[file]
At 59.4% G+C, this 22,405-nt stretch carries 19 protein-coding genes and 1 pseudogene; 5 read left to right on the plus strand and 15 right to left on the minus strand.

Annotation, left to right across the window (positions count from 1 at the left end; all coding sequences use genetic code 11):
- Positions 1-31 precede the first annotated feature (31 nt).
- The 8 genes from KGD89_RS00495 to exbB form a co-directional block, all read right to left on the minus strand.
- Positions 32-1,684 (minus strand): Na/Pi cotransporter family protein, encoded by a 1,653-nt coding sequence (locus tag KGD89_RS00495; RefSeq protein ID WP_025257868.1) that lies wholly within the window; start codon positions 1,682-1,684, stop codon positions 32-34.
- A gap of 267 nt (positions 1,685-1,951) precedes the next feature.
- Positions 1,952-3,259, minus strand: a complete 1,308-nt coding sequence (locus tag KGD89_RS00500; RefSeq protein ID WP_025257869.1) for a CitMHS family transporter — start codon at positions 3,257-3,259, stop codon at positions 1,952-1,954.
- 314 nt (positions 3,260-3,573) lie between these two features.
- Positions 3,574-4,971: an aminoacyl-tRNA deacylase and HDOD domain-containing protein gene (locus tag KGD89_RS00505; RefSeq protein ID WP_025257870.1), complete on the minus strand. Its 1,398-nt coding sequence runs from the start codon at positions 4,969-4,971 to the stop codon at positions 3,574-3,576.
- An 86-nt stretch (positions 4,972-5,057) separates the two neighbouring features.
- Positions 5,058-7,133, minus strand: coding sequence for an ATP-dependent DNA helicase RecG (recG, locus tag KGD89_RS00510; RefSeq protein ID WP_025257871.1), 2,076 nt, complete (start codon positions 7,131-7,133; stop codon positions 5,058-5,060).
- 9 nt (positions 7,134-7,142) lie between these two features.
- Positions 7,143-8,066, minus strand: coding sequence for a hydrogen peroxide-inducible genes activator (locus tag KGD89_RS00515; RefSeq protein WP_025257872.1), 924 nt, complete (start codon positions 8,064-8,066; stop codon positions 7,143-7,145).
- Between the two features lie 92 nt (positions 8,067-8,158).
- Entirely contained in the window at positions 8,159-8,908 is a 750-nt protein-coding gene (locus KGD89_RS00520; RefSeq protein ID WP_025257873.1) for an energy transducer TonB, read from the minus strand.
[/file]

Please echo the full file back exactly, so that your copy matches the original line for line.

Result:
At 59.4% G+C, this 22,405-nt stretch carries 19 protein-coding genes and 1 pseudogene; 5 read left to right on the plus strand and 15 right to left on the minus strand.

Annotation, left to right across the window (positions count from 1 at the left end; all coding sequences use genetic code 11):
- Positions 1-31 precede the first annotated feature (31 nt).
- The 8 genes from KGD89_RS00495 to exbB form a co-directional block, all read right to left on the minus strand.
- Positions 32-1,684 (minus strand): Na/Pi cotransporter family protein, encoded by a 1,653-nt coding sequence (locus tag KGD89_RS00495; RefSeq protein ID WP_025257868.1) that lies wholly within the window; start codon positions 1,682-1,684, stop codon positions 32-34.
- A gap of 267 nt (positions 1,685-1,951) precedes the next feature.
- Positions 1,952-3,259, minus strand: a complete 1,308-nt coding sequence (locus tag KGD89_RS00500; RefSeq protein ID WP_025257869.1) for a CitMHS family transporter — start codon at positions 3,257-3,259, stop codon at positions 1,952-1,954.
- 314 nt (positions 3,260-3,573) lie between these two features.
- Positions 3,574-4,971: an aminoacyl-tRNA deacylase and HDOD domain-containing protein gene (locus tag KGD89_RS00505; RefSeq protein ID WP_025257870.1), complete on the minus strand. Its 1,398-nt coding sequence runs from the start codon at positions 4,969-4,971 to the stop codon at positions 3,574-3,576.
- An 86-nt stretch (positions 4,972-5,057) separates the two neighbouring features.
- Positions 5,058-7,133, minus strand: coding sequence for an ATP-dependent DNA helicase RecG (recG, locus tag KGD89_RS00510; RefSeq protein ID WP_025257871.1), 2,076 nt, complete (start codon positions 7,131-7,133; stop codon positions 5,058-5,060).
- 9 nt (positions 7,134-7,142) lie between these two features.
- Positions 7,143-8,066, minus strand: coding sequence for a hydrogen peroxide-inducible genes activator (locus tag KGD89_RS00515; RefSeq protein WP_025257872.1), 924 nt, complete (start codon positions 8,064-8,066; stop codon positions 7,143-7,145).
- Between the two features lie 92 nt (positions 8,067-8,158).
- Entirely contained in the window at positions 8,159-8,908 is a 750-nt protein-coding gene (locus KGD89_RS00520; RefSeq protein ID WP_025257873.1) for an energy transducer TonB, read from the minus strand.